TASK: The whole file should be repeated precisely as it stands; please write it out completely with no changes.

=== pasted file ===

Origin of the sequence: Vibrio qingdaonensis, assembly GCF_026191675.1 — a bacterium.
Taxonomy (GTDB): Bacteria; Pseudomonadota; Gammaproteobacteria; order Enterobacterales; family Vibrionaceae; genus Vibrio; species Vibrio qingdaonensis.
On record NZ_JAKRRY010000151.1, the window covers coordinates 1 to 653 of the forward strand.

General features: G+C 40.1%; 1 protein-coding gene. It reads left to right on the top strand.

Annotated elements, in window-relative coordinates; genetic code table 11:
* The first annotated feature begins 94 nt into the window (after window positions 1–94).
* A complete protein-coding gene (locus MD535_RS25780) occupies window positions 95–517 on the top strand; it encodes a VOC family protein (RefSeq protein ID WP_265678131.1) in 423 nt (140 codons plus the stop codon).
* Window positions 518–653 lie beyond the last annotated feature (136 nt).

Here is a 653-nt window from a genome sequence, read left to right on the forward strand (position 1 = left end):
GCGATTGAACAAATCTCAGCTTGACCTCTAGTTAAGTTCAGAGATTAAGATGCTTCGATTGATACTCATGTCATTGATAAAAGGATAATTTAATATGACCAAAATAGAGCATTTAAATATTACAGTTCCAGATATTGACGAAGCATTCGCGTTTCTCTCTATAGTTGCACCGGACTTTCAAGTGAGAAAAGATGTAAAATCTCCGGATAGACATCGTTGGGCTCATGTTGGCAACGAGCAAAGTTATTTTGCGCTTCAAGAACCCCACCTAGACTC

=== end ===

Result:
Origin of the sequence: Vibrio qingdaonensis, assembly GCF_026191675.1 — a bacterium.
Taxonomy (GTDB): Bacteria; Pseudomonadota; Gammaproteobacteria; order Enterobacterales; family Vibrionaceae; genus Vibrio; species Vibrio qingdaonensis.
On record NZ_JAKRRY010000151.1, the window covers coordinates 1 to 653 of the forward strand.

General features: G+C 40.1%; 1 protein-coding gene. It reads left to right on the top strand.

Annotated elements, in window-relative coordinates; genetic code table 11:
* The first annotated feature begins 94 nt into the window (after window positions 1–94).
* A complete protein-coding gene (locus MD535_RS25780) occupies window positions 95–517 on the top strand; it encodes a VOC family protein (RefSeq protein ID WP_265678131.1) in 423 nt (140 codons plus the stop codon).
* Window positions 518–653 lie beyond the last annotated feature (136 nt).

Here is a 653-nt window from a genome sequence, read left to right on the forward strand (position 1 = left end):
GCGATTGAACAAATCTCAGCTTGACCTCTAGTTAAGTTCAGAGATTAAGATGCTTCGATTGATACTCATGTCATTGATAAAAGGATAATTTAATATGACCAAAATAGAGCATTTAAATATTACAGTTCCAGATATTGACGAAGCATTCGCGTTTCTCTCTATAGTTGCACCGGACTTTCAAGTGAGAAAAGATGTAAAATCTCCGGATAGACATCGTTGGGCTCATGTTGGCAACGAGCAAAGTTATTTTGCGCTTCAAGAACCCCACCTAGACTC